• 5. PC 431 Antipsychotic Synthesis Clozapine is usually used as a last resort in patients that have not responded to other anti-psychotic treatments due to its danger of causing agranulocytosis as well as the costs of having to have blood tests continually during treatment. It is, however, one of the very effective anti-psychotic treatment choices. Patients are monitored weekly for the first six months. If there are no low counts the patient can be monitored every two weeks for an additional six months. Afterwards, the patient may qualify for every 4 week monitoring. Contraindications Clozapine is contraindicated in individuals with uncontrolled epilepsy, myeloproliferative disease, or agranulosis with prior clozapine treatment. 5|Page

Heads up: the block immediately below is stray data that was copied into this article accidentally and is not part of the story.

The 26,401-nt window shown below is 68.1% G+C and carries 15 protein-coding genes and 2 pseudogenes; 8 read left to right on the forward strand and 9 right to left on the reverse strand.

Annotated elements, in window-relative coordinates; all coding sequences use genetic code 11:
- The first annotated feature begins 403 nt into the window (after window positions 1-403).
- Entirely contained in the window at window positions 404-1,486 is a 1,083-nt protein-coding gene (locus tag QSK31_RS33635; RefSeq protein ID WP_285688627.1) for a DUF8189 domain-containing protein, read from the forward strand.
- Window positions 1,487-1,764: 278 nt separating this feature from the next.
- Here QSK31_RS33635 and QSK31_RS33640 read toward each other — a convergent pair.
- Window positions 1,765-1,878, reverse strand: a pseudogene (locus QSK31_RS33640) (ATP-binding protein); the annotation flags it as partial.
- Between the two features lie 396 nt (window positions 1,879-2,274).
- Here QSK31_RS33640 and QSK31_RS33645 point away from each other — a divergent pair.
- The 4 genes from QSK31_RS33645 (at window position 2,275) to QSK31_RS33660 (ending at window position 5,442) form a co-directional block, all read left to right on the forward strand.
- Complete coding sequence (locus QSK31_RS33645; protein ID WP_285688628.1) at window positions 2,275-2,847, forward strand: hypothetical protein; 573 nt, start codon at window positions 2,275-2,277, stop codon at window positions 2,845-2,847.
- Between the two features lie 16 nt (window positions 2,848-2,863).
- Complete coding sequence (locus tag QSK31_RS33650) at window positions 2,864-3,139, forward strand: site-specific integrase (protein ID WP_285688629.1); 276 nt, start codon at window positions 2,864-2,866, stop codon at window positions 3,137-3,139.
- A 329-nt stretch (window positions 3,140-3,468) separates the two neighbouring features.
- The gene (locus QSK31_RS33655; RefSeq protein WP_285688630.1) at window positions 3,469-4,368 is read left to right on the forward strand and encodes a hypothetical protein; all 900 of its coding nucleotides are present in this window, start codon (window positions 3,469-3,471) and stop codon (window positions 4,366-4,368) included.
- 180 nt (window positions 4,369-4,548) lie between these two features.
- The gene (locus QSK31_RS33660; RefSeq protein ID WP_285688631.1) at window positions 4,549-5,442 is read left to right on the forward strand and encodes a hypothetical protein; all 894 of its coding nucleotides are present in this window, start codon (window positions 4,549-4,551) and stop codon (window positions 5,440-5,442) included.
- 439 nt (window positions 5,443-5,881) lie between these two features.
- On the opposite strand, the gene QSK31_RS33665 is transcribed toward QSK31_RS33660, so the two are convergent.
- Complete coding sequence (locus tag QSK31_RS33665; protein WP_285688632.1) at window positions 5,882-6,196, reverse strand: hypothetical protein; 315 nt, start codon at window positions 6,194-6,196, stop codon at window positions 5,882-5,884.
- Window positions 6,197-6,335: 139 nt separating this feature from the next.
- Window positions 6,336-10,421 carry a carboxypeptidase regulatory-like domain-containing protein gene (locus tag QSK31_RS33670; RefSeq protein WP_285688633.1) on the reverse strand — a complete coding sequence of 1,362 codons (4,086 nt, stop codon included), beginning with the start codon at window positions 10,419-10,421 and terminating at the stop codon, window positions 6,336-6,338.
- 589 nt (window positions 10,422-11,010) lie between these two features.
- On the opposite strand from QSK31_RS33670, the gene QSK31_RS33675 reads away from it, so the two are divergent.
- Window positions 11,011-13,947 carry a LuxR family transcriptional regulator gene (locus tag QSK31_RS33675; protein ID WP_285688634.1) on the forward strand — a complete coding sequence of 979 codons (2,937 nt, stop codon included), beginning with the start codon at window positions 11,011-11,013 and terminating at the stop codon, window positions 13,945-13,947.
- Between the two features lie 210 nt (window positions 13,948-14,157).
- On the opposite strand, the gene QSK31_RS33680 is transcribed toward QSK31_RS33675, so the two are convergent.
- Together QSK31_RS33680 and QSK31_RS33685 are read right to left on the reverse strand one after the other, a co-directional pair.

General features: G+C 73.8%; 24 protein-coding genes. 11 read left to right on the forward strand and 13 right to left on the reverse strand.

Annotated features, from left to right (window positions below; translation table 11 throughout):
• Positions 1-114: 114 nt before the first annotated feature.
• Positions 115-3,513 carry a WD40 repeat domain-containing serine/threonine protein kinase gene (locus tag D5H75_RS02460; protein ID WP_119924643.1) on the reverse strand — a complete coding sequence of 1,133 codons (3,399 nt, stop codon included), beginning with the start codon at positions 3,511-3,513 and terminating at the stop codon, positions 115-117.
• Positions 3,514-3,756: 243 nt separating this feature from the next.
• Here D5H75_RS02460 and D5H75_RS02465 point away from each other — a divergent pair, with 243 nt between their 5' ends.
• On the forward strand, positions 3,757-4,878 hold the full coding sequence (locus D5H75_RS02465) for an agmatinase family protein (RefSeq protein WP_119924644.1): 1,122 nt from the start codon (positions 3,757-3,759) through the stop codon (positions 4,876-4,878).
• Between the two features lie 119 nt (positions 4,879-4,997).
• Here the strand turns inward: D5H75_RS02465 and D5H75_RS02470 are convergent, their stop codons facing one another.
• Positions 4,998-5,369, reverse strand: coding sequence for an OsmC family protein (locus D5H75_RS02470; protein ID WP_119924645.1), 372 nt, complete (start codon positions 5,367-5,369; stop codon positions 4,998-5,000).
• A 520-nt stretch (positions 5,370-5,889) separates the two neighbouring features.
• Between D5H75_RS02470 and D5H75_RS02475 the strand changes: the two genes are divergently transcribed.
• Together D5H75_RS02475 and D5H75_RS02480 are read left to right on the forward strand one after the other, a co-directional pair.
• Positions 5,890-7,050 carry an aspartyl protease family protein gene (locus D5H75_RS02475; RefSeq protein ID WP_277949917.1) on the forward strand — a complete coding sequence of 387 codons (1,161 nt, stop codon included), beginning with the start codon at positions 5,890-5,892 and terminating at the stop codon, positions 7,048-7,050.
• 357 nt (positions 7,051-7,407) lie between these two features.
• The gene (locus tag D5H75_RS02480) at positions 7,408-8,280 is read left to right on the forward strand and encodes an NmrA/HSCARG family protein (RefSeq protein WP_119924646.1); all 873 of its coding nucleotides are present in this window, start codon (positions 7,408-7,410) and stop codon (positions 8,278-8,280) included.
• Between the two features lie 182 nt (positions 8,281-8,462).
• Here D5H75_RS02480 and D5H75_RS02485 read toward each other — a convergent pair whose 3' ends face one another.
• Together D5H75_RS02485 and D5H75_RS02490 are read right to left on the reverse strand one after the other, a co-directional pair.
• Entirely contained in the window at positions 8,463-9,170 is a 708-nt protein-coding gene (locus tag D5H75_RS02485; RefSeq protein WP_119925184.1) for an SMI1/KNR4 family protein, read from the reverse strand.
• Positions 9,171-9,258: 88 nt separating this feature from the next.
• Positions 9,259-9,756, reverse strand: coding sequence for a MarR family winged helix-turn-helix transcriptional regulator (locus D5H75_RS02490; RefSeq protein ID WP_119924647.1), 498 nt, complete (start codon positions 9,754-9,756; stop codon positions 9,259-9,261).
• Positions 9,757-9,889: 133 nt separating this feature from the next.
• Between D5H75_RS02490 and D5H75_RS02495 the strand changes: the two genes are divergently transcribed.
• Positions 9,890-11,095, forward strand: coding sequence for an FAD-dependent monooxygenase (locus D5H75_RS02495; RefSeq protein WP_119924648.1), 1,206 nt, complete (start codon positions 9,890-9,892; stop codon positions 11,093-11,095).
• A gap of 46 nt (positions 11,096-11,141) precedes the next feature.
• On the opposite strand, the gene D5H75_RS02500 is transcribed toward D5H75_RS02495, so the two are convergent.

• 6. PC 431 Antipsychotic Olanzapine (Zyprexa) The FDA approved Olanzapine, an antipsychotic drug manufactured by the Eli, Lily and company, in October 1996, for the treatment of psychotic disorders. Olanzapine is a yellow crystalline solid and practically insoluble in water. It is a thieno-benzodiazepine analog with the chemical name and structure given below. 2-methyl-4-(4-methyl-1- piperazinyl)-10 thieno [2,3-b][1,5] benzodiazepine. Behavioral pharmacological in vivo studies show that olanzapine is an antagonist of dopamine, serotonin, and acetylcholine which is the same receptors as that of clozapine. Mode of Action The exact mechanism of action of olanzapine is not known. It may work by blocking receptors for several neurotransmitters (chemicals that nerves use to communicate with each other) in the brain. It binds to alpha-1, dopamine, histamine H-1, muscarinic, and serotonin type 2 (5-HT2) receptors. 6|Page